By Amber Daugherty
The federal government this week canceled a controversial Internet surveillance act, Bill C-30, in a move that has critics cheering – and others wondering what will come next.
“This is a victory for every Canadian!” Ann Cavoukian, Ontario’s Information and Privacy Commissioner, said about the move Monday to scrap the bill.
“The death of Bill C-30 upholds our fundamental right to privacy, and in turn, preserves our freedoms,” she said.
The Conservative government introduced the bill last February. Its aim was to make it easier for police and government officials to monitor online activity of persons of interest.
David Fewer, director of the Canadian Internet Policy and Public Interest Clinic, said under current laws, if police or government officials want more information on someone, they must ask service providers – Facebook, Google, Hotmail, etc. – to give them access to that person’s information online.
“Those kinds of organizations have the choice about whether or not they want to comply with the police request or whether they want to tell the police to go get a warrant,” he told Humber News.
The new bill would have skipped that asking phase, demanding information that could include anything from cell phone numbers to IP addresses to the contents of email inboxes.
Currently, police already have access to anything that’s public online. If a Facebook account is public, they can collect information from it, Fewer said.
“There’s some evidence that suggests the police are scooping up lots of this data regardless of whether or not you’re a person of interest,” he said.
“It would have made the internet a closed and paranoid space.”
Bill C-30, also known as the Protecting Children from Internet Predators Act, has drawn criticism and concern from many groups since its first reading.
Lindsey Pinto is communications manager of openmedia.ca, an organization that runs the site stopspying.ca, which encouraged its visitors to sign a petition protesting the act.
“It would have made the internet a closed and paranoid space,” Pinto said.
“That is something we object to because we want Canadians to feel empowered online and not to feel like there’s someone watching over their shoulder.”
Conservative MPs touted the bill for targeting child predators, and attacking online criminal activity.
Public Safety Minister Vic Toews told the House of Commons last year that people “can either stand with us or with the child pornographers.”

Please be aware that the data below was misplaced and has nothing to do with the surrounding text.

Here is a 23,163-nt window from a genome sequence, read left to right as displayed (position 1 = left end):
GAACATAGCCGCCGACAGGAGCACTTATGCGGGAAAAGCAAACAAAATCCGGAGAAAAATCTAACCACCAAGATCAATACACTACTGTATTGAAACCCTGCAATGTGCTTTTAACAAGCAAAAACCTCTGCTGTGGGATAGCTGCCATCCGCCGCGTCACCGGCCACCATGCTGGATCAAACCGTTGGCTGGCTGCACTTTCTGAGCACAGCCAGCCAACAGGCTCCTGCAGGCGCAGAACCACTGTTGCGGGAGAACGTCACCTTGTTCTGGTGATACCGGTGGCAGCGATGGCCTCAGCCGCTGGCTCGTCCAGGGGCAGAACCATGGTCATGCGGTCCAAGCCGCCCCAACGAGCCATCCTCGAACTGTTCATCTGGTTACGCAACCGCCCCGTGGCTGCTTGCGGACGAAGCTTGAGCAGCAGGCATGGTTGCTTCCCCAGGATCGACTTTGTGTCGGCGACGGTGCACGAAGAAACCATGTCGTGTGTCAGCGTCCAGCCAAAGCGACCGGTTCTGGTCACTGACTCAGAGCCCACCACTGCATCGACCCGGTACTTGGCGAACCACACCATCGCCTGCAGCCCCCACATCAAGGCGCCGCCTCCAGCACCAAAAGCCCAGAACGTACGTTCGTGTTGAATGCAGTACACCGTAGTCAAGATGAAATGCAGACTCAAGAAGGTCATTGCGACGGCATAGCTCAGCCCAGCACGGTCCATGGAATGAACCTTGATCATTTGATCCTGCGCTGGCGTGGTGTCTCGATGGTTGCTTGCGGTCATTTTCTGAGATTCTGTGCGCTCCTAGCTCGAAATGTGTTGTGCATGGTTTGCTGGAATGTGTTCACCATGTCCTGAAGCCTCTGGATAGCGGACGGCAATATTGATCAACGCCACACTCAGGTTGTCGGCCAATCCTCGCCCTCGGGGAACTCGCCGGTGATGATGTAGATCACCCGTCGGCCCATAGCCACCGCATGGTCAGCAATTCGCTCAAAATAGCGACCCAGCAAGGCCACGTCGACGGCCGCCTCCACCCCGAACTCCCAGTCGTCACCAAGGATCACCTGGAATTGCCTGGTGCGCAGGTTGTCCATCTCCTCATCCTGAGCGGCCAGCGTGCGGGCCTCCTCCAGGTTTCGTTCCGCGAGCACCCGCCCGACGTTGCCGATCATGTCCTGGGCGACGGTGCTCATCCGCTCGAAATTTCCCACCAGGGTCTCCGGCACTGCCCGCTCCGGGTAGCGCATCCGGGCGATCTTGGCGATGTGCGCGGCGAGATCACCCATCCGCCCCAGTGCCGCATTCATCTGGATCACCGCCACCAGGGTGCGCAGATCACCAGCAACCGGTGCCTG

Ryan Burton, director of IT Planning at Humber College, said the issue isn’t black and white.
“We have to find that balance between what it is that we consider to be private to us,” he said, “and what it is that we feel we want to have done.”
The aim he said is to protect individuals or specifically children.
“I value my privacy but as a father with two kids I also like knowing that they’re safe,” he said.
The bill had many opponents.
“We’ve listened to the concerns of Canadians who have been very clear on this,” Nicholson said on Monday in the House of Commons.
“We need much greater transparency by our internet service providers in terms of how they protect personal information.”
Still, Fewer said the decision may be part of a bigger strategy.
“I think the government has decided from a strategic perspective that this legislation has too much negative baggage attached to it and that it needs a reboot,” Fewer said.
“They’ve got to be much more sophisticated,” he said.
A new bill has now emerged out of Monday’s announcement. Bill C-55, which is a piece of the original Bill C-30, would make it legal for the government or police to wiretap without a warrant in an emergency situation.
The conditions for that action including informing the subject of the wiretapping within 90 days, and requiring the government to publish an annual report detailing its wiretap actions.
Some say this may not be the last Canadians hear about Internet surveillance.
“In the absence of any information about law enforcement requests to service providers for user data and how they are handled, we can only assume they are routine and widespread,” the University of Toronto’s Andrew Clement, told Humber News.
“We need much greater transparency by our internet service providers in terms of how they protect personal information,” said Clement, who is coordinator of the university’s information policy research program.
Fewer said even though Monday’s announcement possibly paved the way for similar bills, it may also have prevented authorities from legal missteps.
“We actually do law services a disservice if we grant them powers with inadequate supervision,” he said.
“They are then prone to abuse them and that gives everybody a black eye.”